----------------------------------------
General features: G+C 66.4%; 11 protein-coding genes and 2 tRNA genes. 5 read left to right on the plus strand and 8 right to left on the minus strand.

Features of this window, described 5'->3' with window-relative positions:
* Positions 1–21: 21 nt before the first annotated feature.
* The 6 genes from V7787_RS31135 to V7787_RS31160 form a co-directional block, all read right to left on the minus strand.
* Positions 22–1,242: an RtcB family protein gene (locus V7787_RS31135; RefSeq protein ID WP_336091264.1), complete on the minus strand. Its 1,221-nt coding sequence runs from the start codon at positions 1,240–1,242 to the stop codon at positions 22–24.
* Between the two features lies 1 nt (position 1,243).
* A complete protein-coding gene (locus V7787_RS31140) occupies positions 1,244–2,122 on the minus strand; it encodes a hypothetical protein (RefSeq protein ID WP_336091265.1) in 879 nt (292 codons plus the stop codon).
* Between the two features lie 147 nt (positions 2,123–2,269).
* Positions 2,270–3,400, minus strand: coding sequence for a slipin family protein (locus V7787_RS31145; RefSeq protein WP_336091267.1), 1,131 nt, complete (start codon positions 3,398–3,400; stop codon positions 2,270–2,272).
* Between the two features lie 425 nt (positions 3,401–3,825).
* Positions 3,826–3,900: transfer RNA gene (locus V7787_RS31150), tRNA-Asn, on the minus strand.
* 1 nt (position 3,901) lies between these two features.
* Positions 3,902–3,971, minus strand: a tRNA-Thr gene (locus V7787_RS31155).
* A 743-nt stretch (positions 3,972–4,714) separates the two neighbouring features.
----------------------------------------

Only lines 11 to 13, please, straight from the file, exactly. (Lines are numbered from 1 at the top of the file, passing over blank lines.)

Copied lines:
* Positions 3,826–3,900: transfer RNA gene (locus V7787_RS31150), tRNA-Asn, on the minus strand.
* 1 nt (position 3,901) lies between these two features.
* Positions 3,902–3,971, minus strand: a tRNA-Thr gene (locus V7787_RS31155).